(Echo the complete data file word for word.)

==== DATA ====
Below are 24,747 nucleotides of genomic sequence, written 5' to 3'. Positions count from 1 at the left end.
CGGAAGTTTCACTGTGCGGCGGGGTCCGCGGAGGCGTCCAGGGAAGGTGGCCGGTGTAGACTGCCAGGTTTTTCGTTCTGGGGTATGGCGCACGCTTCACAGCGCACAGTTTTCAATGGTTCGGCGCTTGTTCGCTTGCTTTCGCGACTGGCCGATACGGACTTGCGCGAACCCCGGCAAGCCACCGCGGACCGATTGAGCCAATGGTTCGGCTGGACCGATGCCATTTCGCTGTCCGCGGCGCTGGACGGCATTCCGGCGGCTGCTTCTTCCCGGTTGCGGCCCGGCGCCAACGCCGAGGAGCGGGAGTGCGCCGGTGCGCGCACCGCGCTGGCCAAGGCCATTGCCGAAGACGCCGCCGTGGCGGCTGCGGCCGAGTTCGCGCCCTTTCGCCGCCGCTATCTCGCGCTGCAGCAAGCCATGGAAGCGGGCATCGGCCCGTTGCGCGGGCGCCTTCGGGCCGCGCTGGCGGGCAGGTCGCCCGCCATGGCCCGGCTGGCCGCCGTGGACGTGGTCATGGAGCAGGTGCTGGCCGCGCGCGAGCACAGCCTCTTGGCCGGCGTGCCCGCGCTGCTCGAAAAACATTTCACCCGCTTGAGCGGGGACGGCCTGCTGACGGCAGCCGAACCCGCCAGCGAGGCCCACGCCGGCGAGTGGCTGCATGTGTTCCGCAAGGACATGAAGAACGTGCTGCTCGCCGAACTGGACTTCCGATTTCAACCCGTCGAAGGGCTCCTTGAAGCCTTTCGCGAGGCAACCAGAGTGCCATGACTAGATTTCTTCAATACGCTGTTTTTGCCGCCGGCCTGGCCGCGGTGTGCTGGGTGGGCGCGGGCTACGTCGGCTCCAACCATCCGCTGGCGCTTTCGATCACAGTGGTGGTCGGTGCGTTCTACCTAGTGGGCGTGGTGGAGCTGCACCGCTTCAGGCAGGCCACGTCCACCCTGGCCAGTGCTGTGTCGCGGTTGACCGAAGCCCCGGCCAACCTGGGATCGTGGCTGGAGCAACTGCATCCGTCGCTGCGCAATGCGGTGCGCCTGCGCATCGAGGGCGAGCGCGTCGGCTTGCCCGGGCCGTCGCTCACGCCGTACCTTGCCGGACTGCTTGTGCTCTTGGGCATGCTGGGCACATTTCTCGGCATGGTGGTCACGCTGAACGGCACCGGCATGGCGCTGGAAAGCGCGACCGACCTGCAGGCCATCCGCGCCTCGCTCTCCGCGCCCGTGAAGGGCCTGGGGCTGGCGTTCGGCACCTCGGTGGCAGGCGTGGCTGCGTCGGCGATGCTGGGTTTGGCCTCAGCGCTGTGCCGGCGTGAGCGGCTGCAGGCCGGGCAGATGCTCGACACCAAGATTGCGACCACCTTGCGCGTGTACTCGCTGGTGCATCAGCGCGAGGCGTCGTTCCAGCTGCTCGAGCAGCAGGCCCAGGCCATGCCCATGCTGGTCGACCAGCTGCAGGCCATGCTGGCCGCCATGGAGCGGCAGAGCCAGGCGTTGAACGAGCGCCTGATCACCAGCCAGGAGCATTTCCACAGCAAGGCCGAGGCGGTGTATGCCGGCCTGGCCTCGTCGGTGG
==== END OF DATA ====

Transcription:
Below are 24,747 nucleotides of genomic sequence, written 5' to 3'. Positions count from 1 at the left end.
CGGAAGTTTCACTGTGCGGCGGGGTCCGCGGAGGCGTCCAGGGAAGGTGGCCGGTGTAGACTGCCAGGTTTTTCGTTCTGGGGTATGGCGCACGCTTCACAGCGCACAGTTTTCAATGGTTCGGCGCTTGTTCGCTTGCTTTCGCGACTGGCCGATACGGACTTGCGCGAACCCCGGCAAGCCACCGCGGACCGATTGAGCCAATGGTTCGGCTGGACCGATGCCATTTCGCTGTCCGCGGCGCTGGACGGCATTCCGGCGGCTGCTTCTTCCCGGTTGCGGCCCGGCGCCAACGCCGAGGAGCGGGAGTGCGCCGGTGCGCGCACCGCGCTGGCCAAGGCCATTGCCGAAGACGCCGCCGTGGCGGCTGCGGCCGAGTTCGCGCCCTTTCGCCGCCGCTATCTCGCGCTGCAGCAAGCCATGGAAGCGGGCATCGGCCCGTTGCGCGGGCGCCTTCGGGCCGCGCTGGCGGGCAGGTCGCCCGCCATGGCCCGGCTGGCCGCCGTGGACGTGGTCATGGAGCAGGTGCTGGCCGCGCGCGAGCACAGCCTCTTGGCCGGCGTGCCCGCGCTGCTCGAAAAACATTTCACCCGCTTGAGCGGGGACGGCCTGCTGACGGCAGCCGAACCCGCCAGCGAGGCCCACGCCGGCGAGTGGCTGCATGTGTTCCGCAAGGACATGAAGAACGTGCTGCTCGCCGAACTGGACTTCCGATTTCAACCCGTCGAAGGGCTCCTTGAAGCCTTTCGCGAGGCAACCAGAGTGCCATGACTAGATTTCTTCAATACGCTGTTTTTGCCGCCGGCCTGGCCGCGGTGTGCTGGGTGGGCGCGGGCTACGTCGGCTCCAACCATCCGCTGGCGCTTTCGATCACAGTGGTGGTCGGTGCGTTCTACCTAGTGGGCGTGGTGGAGCTGCACCGCTTCAGGCAGGCCACGTCCACCCTGGCCAGTGCTGTGTCGCGGTTGACCGAAGCCCCGGCCAACCTGGGATCGTGGCTGGAGCAACTGCATCCGTCGCTGCGCAATGCGGTGCGCCTGCGCATCGAGGGCGAGCGCGTCGGCTTGCCCGGGCCGTCGCTCACGCCGTACCTTGCCGGACTGCTTGTGCTCTTGGGCATGCTGGGCACATTTCTCGGCATGGTGGTCACGCTGAACGGCACCGGCATGGCGCTGGAAAGCGCGACCGACCTGCAGGCCATCCGCGCCTCGCTCTCCGCGCCCGTGAAGGGCCTGGGGCTGGCGTTCGGCACCTCGGTGGCAGGCGTGGCTGCGTCGGCGATGCTGGGTTTGGCCTCAGCGCTGTGCCGGCGTGAGCGGCTGCAGGCCGGGCAGATGCTCGACACCAAGATTGCGACCACCTTGCGCGTGTACTCGCTGGTGCATCAGCGCGAGGCGTCGTTCCAGCTGCTCGAGCAGCAGGCCCAGGCCATGCCCATGCTGGTCGACCAGCTGCAGGCCATGCTGGCCGCCATGGAGCGGCAGAGCCAGGCGTTGAACGAGCGCCTGATCACCAGCCAGGAGCATTTCCACAGCAAGGCCGAGGCGGTGTATGCCGGCCTGGCCTCGTCGGTGG